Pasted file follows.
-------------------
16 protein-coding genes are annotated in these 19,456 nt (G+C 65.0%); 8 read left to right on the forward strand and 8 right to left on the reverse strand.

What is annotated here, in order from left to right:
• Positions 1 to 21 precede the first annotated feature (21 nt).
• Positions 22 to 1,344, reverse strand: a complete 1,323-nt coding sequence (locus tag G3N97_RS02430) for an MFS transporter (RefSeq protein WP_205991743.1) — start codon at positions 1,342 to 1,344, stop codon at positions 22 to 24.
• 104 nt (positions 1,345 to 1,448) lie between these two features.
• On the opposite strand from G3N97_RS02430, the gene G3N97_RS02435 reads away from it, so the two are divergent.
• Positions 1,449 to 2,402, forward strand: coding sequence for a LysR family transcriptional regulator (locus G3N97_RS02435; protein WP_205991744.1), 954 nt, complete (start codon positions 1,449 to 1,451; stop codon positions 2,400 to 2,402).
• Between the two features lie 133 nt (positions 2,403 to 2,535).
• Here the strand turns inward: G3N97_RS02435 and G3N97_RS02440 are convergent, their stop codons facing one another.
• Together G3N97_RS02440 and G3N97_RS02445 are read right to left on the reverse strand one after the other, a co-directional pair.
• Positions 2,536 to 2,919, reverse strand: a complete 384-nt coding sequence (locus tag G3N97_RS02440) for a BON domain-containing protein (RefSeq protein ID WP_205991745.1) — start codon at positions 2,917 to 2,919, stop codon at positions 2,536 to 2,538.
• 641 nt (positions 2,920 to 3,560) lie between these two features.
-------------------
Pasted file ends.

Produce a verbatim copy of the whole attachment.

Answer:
16 protein-coding genes are annotated in these 19,456 nt (G+C 65.0%); 8 read left to right on the forward strand and 8 right to left on the reverse strand.

What is annotated here, in order from left to right:
• Positions 1 to 21 precede the first annotated feature (21 nt).
• Positions 22 to 1,344, reverse strand: a complete 1,323-nt coding sequence (locus tag G3N97_RS02430) for an MFS transporter (RefSeq protein WP_205991743.1) — start codon at positions 1,342 to 1,344, stop codon at positions 22 to 24.
• 104 nt (positions 1,345 to 1,448) lie between these two features.
• On the opposite strand from G3N97_RS02430, the gene G3N97_RS02435 reads away from it, so the two are divergent.
• Positions 1,449 to 2,402, forward strand: coding sequence for a LysR family transcriptional regulator (locus G3N97_RS02435; protein WP_205991744.1), 954 nt, complete (start codon positions 1,449 to 1,451; stop codon positions 2,400 to 2,402).
• Between the two features lie 133 nt (positions 2,403 to 2,535).
• Here the strand turns inward: G3N97_RS02435 and G3N97_RS02440 are convergent, their stop codons facing one another.
• Together G3N97_RS02440 and G3N97_RS02445 are read right to left on the reverse strand one after the other, a co-directional pair.
• Positions 2,536 to 2,919, reverse strand: a complete 384-nt coding sequence (locus tag G3N97_RS02440) for a BON domain-containing protein (RefSeq protein ID WP_205991745.1) — start codon at positions 2,917 to 2,919, stop codon at positions 2,536 to 2,538.
• 641 nt (positions 2,920 to 3,560) lie between these two features.